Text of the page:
In our case report, Doppler ultrasonography revealed a dilated, incompressible right axillary vein with thrombotic, echoic content, and without vascular flow detected by color and spectral Doppler. The thrombus extended into the right subclavian vein and right brachial vein.

Complications of PSS are pulmonary thromboembolism, recurrence of the symptoms, and post-thrombotic syndrome. Recurrence risk is mainly linked with residual vein thrombosis and the presence of D-dimer at the time of anticoagulant treatment discontinuation.[8],[9],[10]

Treatment strategies include both pharmacological and surgical therapy. Catheter-directed thrombolysis is indicated within the first 14 days to restore venous patency and to decrease the risk of complications and is completed with administration of low molecular weight heparin or unfractionated heparin, followed by vitamin K antagonist for 3 to 6 months or more, depending on the etiology.[1],[2],[5],[11],[12] In our patient, because he presented late, 5 weeks after the event, catheter-directed thrombolysis was not indicated. The early initiation of therapy (in the first 2 weeks) leads to better results.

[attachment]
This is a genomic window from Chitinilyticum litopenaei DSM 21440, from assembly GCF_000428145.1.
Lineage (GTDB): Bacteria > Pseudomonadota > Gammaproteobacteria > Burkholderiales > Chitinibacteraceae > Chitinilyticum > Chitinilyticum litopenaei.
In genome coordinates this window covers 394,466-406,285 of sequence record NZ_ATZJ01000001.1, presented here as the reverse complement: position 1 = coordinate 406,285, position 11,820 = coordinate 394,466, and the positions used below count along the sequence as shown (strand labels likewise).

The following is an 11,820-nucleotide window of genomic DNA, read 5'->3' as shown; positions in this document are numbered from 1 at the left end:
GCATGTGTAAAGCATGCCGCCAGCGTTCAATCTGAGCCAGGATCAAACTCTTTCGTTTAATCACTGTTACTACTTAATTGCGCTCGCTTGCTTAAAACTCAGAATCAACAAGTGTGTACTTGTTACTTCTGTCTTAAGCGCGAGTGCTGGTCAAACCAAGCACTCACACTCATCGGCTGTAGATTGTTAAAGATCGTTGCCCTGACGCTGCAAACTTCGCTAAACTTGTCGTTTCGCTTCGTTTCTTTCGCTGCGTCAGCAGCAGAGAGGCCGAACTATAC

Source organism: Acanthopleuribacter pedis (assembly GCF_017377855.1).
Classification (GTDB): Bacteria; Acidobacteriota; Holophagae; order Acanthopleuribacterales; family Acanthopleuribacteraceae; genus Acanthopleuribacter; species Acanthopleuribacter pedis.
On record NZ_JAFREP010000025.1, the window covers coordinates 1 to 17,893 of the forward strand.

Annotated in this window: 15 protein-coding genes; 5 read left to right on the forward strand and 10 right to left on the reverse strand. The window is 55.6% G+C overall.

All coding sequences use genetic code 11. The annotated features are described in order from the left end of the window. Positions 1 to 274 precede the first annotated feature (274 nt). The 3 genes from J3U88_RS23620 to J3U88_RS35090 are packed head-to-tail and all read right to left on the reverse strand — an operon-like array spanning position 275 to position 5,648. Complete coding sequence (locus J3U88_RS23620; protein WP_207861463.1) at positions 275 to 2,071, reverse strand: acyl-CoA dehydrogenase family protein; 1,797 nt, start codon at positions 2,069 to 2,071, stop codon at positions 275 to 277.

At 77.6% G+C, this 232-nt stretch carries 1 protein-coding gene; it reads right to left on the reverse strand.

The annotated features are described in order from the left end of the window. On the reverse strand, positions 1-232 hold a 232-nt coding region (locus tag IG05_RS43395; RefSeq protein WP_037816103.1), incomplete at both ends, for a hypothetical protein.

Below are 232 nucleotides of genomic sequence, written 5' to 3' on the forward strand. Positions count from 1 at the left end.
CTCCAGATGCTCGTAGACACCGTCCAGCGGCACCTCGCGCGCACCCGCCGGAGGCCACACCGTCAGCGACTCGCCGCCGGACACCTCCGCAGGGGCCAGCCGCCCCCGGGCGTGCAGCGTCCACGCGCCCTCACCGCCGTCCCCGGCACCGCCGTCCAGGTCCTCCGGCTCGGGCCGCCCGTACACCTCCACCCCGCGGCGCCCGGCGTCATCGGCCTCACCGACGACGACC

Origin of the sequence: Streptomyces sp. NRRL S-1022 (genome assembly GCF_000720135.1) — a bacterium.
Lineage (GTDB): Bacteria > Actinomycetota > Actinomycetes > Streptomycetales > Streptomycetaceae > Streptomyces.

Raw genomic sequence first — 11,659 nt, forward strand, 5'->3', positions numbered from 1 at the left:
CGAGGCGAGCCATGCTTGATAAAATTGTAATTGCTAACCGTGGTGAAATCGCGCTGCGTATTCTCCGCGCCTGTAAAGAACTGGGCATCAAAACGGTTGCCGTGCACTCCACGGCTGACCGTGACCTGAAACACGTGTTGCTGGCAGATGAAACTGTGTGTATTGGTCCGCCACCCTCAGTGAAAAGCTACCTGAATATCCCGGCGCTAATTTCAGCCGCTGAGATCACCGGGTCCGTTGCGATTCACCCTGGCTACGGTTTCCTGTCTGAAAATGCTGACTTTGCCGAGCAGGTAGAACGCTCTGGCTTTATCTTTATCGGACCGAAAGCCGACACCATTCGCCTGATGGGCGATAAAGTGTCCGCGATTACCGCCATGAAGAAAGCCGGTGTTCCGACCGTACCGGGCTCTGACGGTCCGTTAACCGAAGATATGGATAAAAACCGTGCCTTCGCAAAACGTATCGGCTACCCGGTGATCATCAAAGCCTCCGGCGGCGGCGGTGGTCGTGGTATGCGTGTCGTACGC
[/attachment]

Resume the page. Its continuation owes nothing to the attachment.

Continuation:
There are dissenting opinion regarding the necessity of thoracic outlet decompression. Many authors suggested that first rib resection which can be accomplished via different protocols involving either the transaxillary or combined infraclavicular and supraclavicular approaches should be considered in severe and persistent cases that are unresponsive to medical therapy, but recently, it was generally accepted that thrombolysis should be followed by surgical decompression of the costoclavicular junction.[2],[5],[12],[13] Physical therapy and rehabilitation program are necessary after surgical therapy for achieving a return to full function. Other treatment modalities are mechanical thrombectomy, stenting, and balloon angioplasty.[2],[5],[11],[12],[13]

As in any rare disease, there are practice variations. A group of experts from Boston Children's Hospital have created an algorithm for diagnosis and treatment of PSS. The first step consists of Doppler ultrasound followed by interventional radiology (venography, catheter-directed thrombolysis), anticoagulation, and vascular surgery for thoracic outlet decompression after 3 to 4 weeks. Postoperative management consists of low-molecular-weight heparin for 6 weeks, activity limitation for 6 weeks, and imaging follow-up at 3 months and 12 months.[2],[5],[11],[12],[13]